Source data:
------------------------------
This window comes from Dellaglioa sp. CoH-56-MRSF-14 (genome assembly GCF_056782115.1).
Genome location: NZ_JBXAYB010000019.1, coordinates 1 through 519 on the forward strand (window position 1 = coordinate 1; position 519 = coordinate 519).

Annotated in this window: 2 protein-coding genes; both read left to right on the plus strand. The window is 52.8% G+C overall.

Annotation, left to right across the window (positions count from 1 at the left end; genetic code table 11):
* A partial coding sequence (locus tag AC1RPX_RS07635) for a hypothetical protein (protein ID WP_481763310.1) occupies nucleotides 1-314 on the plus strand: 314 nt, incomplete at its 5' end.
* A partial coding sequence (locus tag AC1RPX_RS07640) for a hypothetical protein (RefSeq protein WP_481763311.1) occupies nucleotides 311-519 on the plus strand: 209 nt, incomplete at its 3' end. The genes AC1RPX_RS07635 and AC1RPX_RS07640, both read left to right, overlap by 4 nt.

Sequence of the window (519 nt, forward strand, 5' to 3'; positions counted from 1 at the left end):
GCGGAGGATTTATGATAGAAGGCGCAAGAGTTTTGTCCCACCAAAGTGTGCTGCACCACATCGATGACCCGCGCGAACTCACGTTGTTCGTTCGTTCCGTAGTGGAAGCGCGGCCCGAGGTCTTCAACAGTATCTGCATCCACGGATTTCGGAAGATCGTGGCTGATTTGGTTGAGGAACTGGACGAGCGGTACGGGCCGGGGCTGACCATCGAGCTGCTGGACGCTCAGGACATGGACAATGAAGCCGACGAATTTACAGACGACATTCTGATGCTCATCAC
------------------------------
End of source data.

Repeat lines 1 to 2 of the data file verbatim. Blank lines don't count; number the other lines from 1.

This window comes from Dellaglioa sp. CoH-56-MRSF-14 (genome assembly GCF_056782115.1).
Genome location: NZ_JBXAYB010000019.1, coordinates 1 through 519 on the forward strand (window position 1 = coordinate 1; position 519 = coordinate 519).